Only the next weekend or so we finally got around to remaining guitar tracks and I went through about a month of intense mixing and editing in February of 2015. Because this was my first true album, I had a lot of lessons to learn along the way. The drums were very, very difficult and our lack of a proper pop-filter and screen on vocals meant that I had a lot of consonants to scrub and compress. The timeline of everything was so spread out that as I learned a new technique I would go back and apply it to some of the tracks that were already a few years old.

Finally, on March 20, 2015, we had our CD release party! It was done!

Haha, no, not at all. I was immediately unhappy with a lot of the album and in June 2015 sent it off for a remastering and a new digital distribution. The remaster was a bit better, but I still had problems with the overall sound and some of the individual performances.

Therefore, I opened up all of the tracks again and tackled problems. In the second half of 2015 I started remixing just a few songs. I focused on making a rounder, less tinny sound. Over the years, we have backed the treble and presence of our guitars down, so that needed to be reflected. I did the same on the FX channels and the result was that without so much very high-end clutter, all of the instruments were clearer and louder. I also worked on the drums, particularly the lower end and added more oomph the bass drum and a heck of a lot to the toms. I think the new tom sound is actually the most improved part of the album!

Into the winter of 2016, I applied those edits to the entire album. That sat for quite a while, and finally in December we re-recorded a few vocal parts to get rid of lyrics we were frankly sort of embarrassed by. I then ran everything through my own remastering and submitted for re-release through CD Baby.

The very last delay was a wonderful Hawaii vacation into the 2017 New Year, but upon return, the final proof was ready for review. I did actually find an error in it that needed to be fixed! So, one final fix, click that “Approve” button and finally, it is done.

Now, the hilarious thing is, I still have some problems with this version. I messed up a noise gate on a tom in one song and you can hear it opening and closing, adding a weird accent to some cymbal hits. I also introduced a small pop in slicing a vocal take. I also kept finding other new problems, but almost 100% of the time I would listen back and find them in the older versions, meaning that after two years and hundreds of listens I was hearing these things for the first time. I decided to just leave all of those. I also think the guitars are still not where they could be, but I really need to stop nit-picking and move on.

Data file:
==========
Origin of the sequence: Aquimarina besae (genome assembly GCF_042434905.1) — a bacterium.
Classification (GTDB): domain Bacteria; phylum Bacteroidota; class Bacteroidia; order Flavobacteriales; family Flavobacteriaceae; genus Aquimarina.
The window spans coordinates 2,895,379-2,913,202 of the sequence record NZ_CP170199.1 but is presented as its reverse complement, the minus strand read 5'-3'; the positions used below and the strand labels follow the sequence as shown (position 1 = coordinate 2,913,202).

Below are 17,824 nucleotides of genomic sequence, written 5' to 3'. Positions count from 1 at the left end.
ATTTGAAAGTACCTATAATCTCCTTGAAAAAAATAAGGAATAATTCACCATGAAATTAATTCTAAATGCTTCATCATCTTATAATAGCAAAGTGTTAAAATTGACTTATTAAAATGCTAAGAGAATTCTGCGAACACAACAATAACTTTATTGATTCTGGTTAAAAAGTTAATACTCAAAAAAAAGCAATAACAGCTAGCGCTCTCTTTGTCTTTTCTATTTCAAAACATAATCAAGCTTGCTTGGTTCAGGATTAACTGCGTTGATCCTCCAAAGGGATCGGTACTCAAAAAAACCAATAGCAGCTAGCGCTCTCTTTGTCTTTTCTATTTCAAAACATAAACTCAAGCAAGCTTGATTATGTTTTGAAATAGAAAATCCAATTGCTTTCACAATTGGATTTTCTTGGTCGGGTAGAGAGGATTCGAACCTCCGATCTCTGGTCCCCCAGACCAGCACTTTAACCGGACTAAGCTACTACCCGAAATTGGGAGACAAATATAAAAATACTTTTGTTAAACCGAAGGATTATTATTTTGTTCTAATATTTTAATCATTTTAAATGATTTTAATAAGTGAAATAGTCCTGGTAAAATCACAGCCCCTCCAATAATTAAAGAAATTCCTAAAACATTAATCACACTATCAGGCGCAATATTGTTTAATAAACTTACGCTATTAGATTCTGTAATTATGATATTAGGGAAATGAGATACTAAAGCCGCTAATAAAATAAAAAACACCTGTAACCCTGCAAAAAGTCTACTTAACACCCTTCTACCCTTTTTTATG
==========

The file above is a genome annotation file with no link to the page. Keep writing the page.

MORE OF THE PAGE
The new demos I’ve been recording in the last few years all sound as good, if not better than the album, and all of the learning I did working on the album is definitely a contributing factor. I think that our next album, which we hope to record later this year, will be a breeze compared to this. I don’t think I’ll need another two years of learning about compressors, adaptive limiters, noise gates, flex tempo and pitch correctors. I’ll just start with the current settings! We’ve all also improved at our individual crafts – Shane sings stronger and more in tune, Nate and I have greatly improved our guitar tone, Jon and Joe play with more consistency – so I am hopeful there will be little editing this time around.

With Who Will Cry, although I’ve said it before, I am finally done.

A Life Elided Releases “Lear”

January 30th, 2016

ALE-album-artAbout a decade in the making, my long-term side project, A Life Elided, has released an official album. The 12-song debut, Lear, is the best of the 25+ songs written and recorded in between other projects since 2005. Some of the songs are so old that I no longer have the original recording files, which meant that wrapping up the release mostly consisted of adding parts as I could and remastering work. The age of some of the songs shows, but it felt great to finally put a bow on all of the effort in an official way!